TUESDAY TRENDS: PINTEREST FOR BRANDS

I’m definitely not trying to tell you about a brand new social media site called Pinterest. Instead, I want to focus on how brands are embracing Pinterest and what that means for your group. As a youth leader you need to consider Pinterest as more of an instrument that you can connect with parents over. As of now, Pinterest primarily reaches adults 25-45.

The Basics

-Content is organized by boards that work as categories.
-Each piece of content is called a pin.
-Users can like your pin as well as share it on twitter and facebook with their friends.
-Users can follow your boards out of the overflow of shared interests.
-Pins originate from a website and use images that relate to the content.

How are brands using Pinterest?

Gap has created a balance of boards by pinning images and links to key products while at the same time creating boards of customers in Gap clothing, as well as boards that are not self-serving about candy, snow, and denim.

GE has created boards for vintage images of products, quotes from innovators, snapshots of their employee cafeteria, & impressive machines.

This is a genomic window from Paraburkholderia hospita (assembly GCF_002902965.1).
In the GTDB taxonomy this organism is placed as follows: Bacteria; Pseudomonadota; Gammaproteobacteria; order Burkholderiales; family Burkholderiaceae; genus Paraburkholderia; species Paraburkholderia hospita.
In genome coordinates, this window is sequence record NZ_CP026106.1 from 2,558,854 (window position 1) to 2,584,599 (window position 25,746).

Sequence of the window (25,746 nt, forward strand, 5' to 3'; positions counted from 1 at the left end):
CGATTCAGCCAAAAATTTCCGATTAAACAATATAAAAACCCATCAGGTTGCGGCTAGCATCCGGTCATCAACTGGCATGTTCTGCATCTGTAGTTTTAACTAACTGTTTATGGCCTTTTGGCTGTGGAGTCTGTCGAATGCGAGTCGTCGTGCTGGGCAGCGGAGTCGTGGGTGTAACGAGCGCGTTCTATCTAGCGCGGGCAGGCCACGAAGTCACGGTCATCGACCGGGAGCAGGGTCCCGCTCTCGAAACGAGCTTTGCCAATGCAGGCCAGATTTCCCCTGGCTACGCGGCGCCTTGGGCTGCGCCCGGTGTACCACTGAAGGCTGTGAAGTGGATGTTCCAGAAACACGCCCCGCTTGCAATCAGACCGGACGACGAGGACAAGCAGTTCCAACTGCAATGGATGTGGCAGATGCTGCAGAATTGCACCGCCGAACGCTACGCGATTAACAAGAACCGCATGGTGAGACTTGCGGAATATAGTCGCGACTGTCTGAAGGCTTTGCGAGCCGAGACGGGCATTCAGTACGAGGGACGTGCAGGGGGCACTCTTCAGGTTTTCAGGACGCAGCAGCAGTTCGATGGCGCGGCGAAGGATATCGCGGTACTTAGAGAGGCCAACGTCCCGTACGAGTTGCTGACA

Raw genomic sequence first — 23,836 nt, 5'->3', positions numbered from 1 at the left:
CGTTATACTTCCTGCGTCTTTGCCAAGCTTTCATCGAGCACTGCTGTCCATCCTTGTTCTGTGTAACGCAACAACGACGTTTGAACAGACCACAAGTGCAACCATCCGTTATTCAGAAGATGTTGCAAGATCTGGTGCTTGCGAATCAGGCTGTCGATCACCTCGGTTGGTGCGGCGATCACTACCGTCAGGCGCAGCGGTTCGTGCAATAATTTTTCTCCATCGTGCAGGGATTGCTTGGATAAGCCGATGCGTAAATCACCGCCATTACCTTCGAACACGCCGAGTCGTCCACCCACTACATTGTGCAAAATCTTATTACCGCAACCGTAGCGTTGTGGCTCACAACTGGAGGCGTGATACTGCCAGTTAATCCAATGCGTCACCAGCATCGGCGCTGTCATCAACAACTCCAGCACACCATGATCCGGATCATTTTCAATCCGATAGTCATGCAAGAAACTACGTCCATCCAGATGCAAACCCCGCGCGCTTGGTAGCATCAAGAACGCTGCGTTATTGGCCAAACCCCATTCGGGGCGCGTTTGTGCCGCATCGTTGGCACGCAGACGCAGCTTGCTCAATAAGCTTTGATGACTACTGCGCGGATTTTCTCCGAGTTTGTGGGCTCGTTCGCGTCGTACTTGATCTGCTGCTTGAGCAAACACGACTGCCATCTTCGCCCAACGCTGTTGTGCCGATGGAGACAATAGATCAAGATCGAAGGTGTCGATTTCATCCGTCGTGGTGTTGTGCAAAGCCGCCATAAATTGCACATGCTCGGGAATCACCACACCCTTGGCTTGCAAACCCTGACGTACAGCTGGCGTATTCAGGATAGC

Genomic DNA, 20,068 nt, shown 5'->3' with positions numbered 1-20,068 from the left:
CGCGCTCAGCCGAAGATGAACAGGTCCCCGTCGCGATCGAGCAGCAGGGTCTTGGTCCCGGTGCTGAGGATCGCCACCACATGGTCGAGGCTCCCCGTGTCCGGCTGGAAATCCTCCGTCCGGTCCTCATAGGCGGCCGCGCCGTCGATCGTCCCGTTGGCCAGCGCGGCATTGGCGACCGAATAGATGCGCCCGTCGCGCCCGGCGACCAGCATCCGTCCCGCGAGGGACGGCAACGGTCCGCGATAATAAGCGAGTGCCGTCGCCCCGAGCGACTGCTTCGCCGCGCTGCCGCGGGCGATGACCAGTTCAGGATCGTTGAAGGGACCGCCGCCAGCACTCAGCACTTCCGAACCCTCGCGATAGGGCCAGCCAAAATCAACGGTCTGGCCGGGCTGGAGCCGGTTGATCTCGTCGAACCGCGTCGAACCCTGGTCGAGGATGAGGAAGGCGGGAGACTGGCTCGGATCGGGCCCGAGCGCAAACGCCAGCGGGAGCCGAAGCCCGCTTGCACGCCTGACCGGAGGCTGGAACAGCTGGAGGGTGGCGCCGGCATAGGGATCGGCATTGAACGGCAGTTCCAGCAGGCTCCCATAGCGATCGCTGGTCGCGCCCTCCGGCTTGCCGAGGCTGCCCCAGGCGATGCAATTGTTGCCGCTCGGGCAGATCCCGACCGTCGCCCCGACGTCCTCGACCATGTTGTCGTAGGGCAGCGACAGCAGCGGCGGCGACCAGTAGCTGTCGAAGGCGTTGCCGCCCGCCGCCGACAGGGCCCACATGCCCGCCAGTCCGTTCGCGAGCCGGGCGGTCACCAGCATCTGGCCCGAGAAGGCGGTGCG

You can also look into brands; Etsy, Whole Foods, & Unicef to see what they’re doing.

What does it mean for my group?

1. You need a website with blogging functionality or you can pin content from other sites if you’re not interested in creating content yourself.
2. Create or find blog posts centered on content related to your group’s identity or interests and most importantly, content that is useful.
3. Diversify your boards and represent categories that meet felt needs, offer advice, give tips, or share information your families or audience will care about.
4. Pin with consistency so that you maintain presence. If you don’t have margin for this consider offering this opportunity to a volunteer already on Pinterest.
5. Use your blog posts as pins within your boards so that people can click back to your site allowing for more dialogue and interaction.
6. Let your audience know you’re on Pinterest by sharing the boards and url with them. As they share your pins others will follow you and experience your content.
7. Be mindful of your pins and your audience by not spamming them with group centric pins. Think through their interests and behaviors being generous and selfless with your pins. This makes the self serving pins more tolerable.

Me on Pinterest. The Stash on Pinterest.

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